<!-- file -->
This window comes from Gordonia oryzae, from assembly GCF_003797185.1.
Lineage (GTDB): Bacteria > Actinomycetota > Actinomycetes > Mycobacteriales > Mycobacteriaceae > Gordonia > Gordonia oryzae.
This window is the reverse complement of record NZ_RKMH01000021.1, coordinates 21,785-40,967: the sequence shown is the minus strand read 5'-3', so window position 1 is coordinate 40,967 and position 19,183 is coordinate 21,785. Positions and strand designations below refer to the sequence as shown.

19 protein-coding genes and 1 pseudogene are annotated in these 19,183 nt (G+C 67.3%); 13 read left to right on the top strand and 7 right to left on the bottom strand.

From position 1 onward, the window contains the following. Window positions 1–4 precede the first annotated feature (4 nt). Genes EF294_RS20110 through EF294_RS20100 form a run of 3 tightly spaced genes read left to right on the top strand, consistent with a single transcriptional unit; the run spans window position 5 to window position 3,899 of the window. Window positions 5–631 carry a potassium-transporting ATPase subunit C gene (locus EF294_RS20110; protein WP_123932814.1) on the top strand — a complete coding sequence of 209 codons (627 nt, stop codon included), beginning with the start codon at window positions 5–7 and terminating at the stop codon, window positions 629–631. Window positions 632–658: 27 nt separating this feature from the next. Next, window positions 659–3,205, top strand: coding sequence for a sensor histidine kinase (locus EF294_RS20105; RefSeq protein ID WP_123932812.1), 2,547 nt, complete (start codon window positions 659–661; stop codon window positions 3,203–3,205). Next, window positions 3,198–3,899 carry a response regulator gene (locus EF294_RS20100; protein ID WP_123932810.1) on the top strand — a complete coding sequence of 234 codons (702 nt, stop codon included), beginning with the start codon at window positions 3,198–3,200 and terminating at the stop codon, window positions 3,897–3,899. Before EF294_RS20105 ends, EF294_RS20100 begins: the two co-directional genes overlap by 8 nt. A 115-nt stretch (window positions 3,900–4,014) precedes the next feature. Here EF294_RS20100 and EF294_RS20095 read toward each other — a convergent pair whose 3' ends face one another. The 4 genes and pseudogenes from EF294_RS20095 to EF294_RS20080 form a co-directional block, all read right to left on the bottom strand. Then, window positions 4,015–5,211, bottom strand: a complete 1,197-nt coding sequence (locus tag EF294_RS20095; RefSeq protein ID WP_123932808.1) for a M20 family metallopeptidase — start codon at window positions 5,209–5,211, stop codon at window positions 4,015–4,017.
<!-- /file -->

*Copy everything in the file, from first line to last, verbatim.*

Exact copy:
This window comes from Gordonia oryzae, from assembly GCF_003797185.1.
Lineage (GTDB): Bacteria > Actinomycetota > Actinomycetes > Mycobacteriales > Mycobacteriaceae > Gordonia > Gordonia oryzae.
This window is the reverse complement of record NZ_RKMH01000021.1, coordinates 21,785-40,967: the sequence shown is the minus strand read 5'-3', so window position 1 is coordinate 40,967 and position 19,183 is coordinate 21,785. Positions and strand designations below refer to the sequence as shown.

19 protein-coding genes and 1 pseudogene are annotated in these 19,183 nt (G+C 67.3%); 13 read left to right on the top strand and 7 right to left on the bottom strand.

From position 1 onward, the window contains the following. Window positions 1–4 precede the first annotated feature (4 nt). Genes EF294_RS20110 through EF294_RS20100 form a run of 3 tightly spaced genes read left to right on the top strand, consistent with a single transcriptional unit; the run spans window position 5 to window position 3,899 of the window. Window positions 5–631 carry a potassium-transporting ATPase subunit C gene (locus EF294_RS20110; protein WP_123932814.1) on the top strand — a complete coding sequence of 209 codons (627 nt, stop codon included), beginning with the start codon at window positions 5–7 and terminating at the stop codon, window positions 629–631. Window positions 632–658: 27 nt separating this feature from the next. Next, window positions 659–3,205, top strand: coding sequence for a sensor histidine kinase (locus EF294_RS20105; RefSeq protein ID WP_123932812.1), 2,547 nt, complete (start codon window positions 659–661; stop codon window positions 3,203–3,205). Next, window positions 3,198–3,899 carry a response regulator gene (locus EF294_RS20100; protein ID WP_123932810.1) on the top strand — a complete coding sequence of 234 codons (702 nt, stop codon included), beginning with the start codon at window positions 3,198–3,200 and terminating at the stop codon, window positions 3,897–3,899. Before EF294_RS20105 ends, EF294_RS20100 begins: the two co-directional genes overlap by 8 nt. A 115-nt stretch (window positions 3,900–4,014) precedes the next feature. Here EF294_RS20100 and EF294_RS20095 read toward each other — a convergent pair whose 3' ends face one another. The 4 genes and pseudogenes from EF294_RS20095 to EF294_RS20080 form a co-directional block, all read right to left on the bottom strand. Then, window positions 4,015–5,211, bottom strand: a complete 1,197-nt coding sequence (locus tag EF294_RS20095; RefSeq protein ID WP_123932808.1) for a M20 family metallopeptidase — start codon at window positions 5,209–5,211, stop codon at window positions 4,015–4,017.